Michael Bastasch, DCNF
The Energy Department has wasted little time handing out millions of dollars for green energy technologies to meet the goal laid out in President Barack Obama’s global warming agenda.
The DOE’s latest tranche of funding directs $102 million in taxpayer dollars to support the government’s goals of expanding access to solar panels and drive down the costs. But as much as $3.9 million is going to a foreign-based solar company — something the administration has been heavily criticized for in the past.
The DOE has announced $32 million for concentrated solar projects, with a huge chunk going to the heavily-subsidized foreign company Abengoa Solar.
Abengoa is set to get millions of dollars from the DOE in its solar effort. The Spanish solar company is one of a handful of companies that have gotten generous subsidies from the Obama administration. A report by the liberal group Good Jobs First found that Abengoa got “$605 million in grants and allocated tax credits.”
According to GJF, Abengoa got “$464 million came from Section 1603 and most of the rest from Energy Department research grants.”
Republicans and some liberals have been critical of the Obama administration’s subsidies to foreign-based companies, but that hasn’t stopped the White House from keeping the money flowing. The administration has announced at least a billion dollars in funding for solar and other green energy projects and technologies ahead of the United Nations climate summit in Paris later this year.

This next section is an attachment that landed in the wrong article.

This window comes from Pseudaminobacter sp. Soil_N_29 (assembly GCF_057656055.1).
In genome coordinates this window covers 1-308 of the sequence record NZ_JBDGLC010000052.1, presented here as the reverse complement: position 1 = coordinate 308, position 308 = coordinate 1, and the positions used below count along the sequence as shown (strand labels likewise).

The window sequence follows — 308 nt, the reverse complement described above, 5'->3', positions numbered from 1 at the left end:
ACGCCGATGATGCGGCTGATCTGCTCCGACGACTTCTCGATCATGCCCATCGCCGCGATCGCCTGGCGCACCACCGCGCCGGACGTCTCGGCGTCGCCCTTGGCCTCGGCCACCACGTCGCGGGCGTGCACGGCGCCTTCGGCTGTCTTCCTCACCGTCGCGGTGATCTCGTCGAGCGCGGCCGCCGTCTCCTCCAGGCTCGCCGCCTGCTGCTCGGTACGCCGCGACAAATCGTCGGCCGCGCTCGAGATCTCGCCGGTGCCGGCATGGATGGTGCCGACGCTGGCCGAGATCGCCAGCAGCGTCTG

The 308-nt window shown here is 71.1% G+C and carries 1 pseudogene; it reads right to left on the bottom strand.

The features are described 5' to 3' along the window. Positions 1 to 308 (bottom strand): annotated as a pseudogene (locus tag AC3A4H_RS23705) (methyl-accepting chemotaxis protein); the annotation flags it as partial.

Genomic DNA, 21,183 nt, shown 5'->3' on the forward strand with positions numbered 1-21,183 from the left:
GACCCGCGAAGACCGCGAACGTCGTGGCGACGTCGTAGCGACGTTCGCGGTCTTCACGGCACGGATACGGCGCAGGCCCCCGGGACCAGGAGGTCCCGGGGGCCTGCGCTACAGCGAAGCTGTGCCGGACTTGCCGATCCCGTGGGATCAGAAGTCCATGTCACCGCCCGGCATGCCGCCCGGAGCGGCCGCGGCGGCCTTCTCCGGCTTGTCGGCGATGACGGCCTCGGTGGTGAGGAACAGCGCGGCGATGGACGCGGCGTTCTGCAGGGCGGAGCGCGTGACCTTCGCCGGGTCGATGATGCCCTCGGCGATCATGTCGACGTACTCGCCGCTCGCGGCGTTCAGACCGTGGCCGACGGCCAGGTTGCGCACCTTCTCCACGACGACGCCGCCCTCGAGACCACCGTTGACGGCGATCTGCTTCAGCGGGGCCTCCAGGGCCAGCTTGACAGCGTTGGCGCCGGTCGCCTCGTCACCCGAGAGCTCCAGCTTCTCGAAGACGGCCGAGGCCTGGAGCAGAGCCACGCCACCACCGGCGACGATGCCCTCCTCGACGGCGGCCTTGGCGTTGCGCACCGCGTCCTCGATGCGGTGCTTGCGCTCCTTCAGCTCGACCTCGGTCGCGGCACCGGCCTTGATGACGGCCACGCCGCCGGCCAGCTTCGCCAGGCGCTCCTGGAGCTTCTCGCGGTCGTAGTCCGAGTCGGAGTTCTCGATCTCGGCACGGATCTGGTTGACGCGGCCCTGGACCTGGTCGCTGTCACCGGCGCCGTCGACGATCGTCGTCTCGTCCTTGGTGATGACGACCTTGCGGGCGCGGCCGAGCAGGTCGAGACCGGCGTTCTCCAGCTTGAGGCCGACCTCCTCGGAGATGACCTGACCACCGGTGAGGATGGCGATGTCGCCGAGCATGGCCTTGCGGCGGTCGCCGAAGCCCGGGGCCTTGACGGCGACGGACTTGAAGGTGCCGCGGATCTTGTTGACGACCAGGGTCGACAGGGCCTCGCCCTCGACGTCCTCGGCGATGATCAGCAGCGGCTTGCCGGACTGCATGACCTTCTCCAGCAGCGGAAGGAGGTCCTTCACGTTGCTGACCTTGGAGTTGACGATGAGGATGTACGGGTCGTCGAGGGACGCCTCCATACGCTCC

Obama has even sent Vice President Joe Biden, who will soon decide whether or not he’ll run for president, to make a major speech Wednesday about all the money going to solar. The Secretary of Energy will also be talking about government efforts to improve the efficiency of green energy.
“Since President Obama took office, the total cost of a home solar energy system has fallen by nearly 50 percent, while solar deployment is up nearly twenty-fold. Today, solar energy is cost-competitive with traditional energy sources in 14 states,” Energy Secretary Ernest Moniz said in a statement.
With the Iran nuclear deal coming to a close, President Obama has shifted his focus to his next big foreign policy push — to get UN member states to agree to an international deal to cut carbon dioxide emissions. The administration hopes that newly finalized EPA regulations and more green energy subsidies will show other countries the U.S. is serious about tackling global warming.
“The projects announced today will help more communities nationwide reach the goals laid out in the Clean Power Plan, while ensuring that America continues to lead the world in clean energy innovation,” Moniz said.
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